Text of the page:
Harper starts kindergarten in less than a week, and my anxiety level is at Defcon five. Back in June, when it was still three months away and my emotions ran the gamut from sad to hysterically sad, I dubbed it Kinderbreakmyhearten. But now that its mere days away and I’m having panic attacks about all of the changes that are about occur, I’ve switched over to Kinderpleasedon’tstarten.
It’s kind of funny actually, because I, myself, have actually attended several new schools in my lifetime, and beginning them has never really been a problem for me. I don’t remember starting kindergarten, but my mother assures me that I strode into the classroom, bright-eyed and excited to learn. But, like everything else they don’t tell you about motherhood, it’s just not the same when it’s about your kid. Because starting kindergarten this time around, my eyes are not so bright, and I’m not all that excited. In fact, I’m finding it to be totally overwhelming.
Let’s begin with the forty page mailing that I received from the parent’s association at Harper’s new school, complete with reminders about events occurring in May, as well as a four page list of committees which I am highly encouraged to join. And then there’s the prospect of having to get Harper out the door by seven fifteen every morning. Gone are the days of using my son as my seven a.m. alarm clock. Now, I’ll have to get up at the crack of dawn to get dressed and pack their lunches, and I’ll have to wake Harper, who is notoriously not a morning person, at six forty-five (today, mind you, she woke up at nine fifteen). And then, after I drop her off at eight, I’ll have to come back home, get Davis dressed, feed him breakfast, and have him to preschool by nine. So can you blame me for not being bright-eyed? It’s like a full day before I even do anything.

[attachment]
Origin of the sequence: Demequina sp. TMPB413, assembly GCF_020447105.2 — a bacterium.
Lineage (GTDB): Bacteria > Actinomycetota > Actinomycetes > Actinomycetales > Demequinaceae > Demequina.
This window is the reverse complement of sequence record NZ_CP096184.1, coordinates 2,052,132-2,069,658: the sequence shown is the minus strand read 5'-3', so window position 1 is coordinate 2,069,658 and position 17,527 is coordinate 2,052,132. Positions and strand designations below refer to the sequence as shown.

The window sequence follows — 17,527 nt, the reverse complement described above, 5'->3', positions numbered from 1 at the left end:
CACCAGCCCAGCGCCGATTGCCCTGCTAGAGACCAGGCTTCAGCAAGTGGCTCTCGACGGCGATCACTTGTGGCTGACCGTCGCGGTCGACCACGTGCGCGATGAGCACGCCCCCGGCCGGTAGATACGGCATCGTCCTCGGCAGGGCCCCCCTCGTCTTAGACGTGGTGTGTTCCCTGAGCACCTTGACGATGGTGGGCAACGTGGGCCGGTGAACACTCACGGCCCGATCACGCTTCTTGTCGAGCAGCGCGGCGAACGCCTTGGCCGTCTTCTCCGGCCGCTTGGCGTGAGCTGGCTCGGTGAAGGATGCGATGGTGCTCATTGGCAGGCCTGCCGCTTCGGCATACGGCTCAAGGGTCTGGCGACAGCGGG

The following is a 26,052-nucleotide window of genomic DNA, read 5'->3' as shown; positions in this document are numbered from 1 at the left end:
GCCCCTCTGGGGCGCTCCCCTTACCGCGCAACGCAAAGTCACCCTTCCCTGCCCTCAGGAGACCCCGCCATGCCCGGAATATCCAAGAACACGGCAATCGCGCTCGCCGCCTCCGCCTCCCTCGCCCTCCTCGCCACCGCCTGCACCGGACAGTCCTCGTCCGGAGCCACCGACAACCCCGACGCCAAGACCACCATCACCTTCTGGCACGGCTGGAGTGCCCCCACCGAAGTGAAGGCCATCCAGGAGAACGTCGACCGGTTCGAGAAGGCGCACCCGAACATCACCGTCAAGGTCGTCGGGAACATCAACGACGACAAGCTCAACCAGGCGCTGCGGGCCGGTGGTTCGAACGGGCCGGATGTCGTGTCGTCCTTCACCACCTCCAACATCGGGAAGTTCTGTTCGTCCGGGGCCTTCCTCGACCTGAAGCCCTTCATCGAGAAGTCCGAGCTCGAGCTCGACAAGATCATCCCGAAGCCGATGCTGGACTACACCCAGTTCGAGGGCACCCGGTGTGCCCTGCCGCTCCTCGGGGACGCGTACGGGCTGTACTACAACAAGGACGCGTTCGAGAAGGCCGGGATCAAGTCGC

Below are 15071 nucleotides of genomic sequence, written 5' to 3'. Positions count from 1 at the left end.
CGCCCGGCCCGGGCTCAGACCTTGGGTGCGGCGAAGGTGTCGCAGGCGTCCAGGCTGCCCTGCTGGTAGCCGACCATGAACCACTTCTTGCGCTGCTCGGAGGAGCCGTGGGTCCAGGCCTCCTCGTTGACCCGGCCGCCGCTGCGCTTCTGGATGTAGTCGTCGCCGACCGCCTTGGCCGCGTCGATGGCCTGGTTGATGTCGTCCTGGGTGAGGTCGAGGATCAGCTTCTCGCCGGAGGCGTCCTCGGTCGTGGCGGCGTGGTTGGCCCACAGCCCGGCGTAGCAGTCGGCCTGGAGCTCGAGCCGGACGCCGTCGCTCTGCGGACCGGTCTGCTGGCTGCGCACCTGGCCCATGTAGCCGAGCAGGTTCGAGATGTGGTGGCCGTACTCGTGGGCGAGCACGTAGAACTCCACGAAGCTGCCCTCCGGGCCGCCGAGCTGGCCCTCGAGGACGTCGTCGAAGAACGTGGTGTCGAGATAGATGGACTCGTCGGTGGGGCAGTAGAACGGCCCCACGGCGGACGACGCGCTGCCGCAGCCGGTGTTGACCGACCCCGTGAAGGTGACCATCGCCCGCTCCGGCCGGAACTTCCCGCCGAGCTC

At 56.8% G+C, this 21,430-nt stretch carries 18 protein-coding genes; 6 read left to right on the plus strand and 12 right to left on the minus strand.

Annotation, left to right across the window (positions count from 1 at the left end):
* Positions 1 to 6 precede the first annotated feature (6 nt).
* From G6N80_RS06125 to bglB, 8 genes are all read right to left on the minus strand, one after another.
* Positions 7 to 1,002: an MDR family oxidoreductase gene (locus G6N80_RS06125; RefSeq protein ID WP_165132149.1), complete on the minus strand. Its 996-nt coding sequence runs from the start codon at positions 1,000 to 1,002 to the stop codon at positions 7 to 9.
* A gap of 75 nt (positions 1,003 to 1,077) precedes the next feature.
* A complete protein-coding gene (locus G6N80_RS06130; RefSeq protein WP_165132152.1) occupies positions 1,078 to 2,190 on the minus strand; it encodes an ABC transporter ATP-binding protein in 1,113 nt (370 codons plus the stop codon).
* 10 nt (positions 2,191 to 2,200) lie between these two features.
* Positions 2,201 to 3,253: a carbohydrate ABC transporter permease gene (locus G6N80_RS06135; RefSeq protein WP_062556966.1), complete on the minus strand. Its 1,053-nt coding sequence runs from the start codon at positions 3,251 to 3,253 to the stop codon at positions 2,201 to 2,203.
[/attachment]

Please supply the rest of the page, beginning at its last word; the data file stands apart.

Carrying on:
But the worst, by far, is the thought of Harper having to make all new friends, because none of the kids from her preschool are going to the same kindergartens. Again, not a source of anxiety for me when I was a kid. But as a parent, I am filled with dread. What if she’s left out? What if there’s nobody she clicks with? I’ve seen girls who are four years old do the Mean Girl thing. I’ve seen Queen Bees in preschool. The thought of my Harper being on the other end of that sort of thing makes me nauseous just thinking about it.
And yes, I’m glad that Davis is still in preschool, and that at least I’ll be in a familiar place with him this year. But there is nothing fun about going back to school with Davis, the king of inseparableness. The king of I-do-not-do-well-in-new-situations. I’m just resigning myself to yet another year of tearful, heart-breaking pleas for me to stay with him at drop off; pleas that send me into a tailspin for the rest of the day as I sit at my desk, continually reliving the crumple of his little face when I walk out the door. And last year it was only two days a week. This year, it’s four. Can’t wait.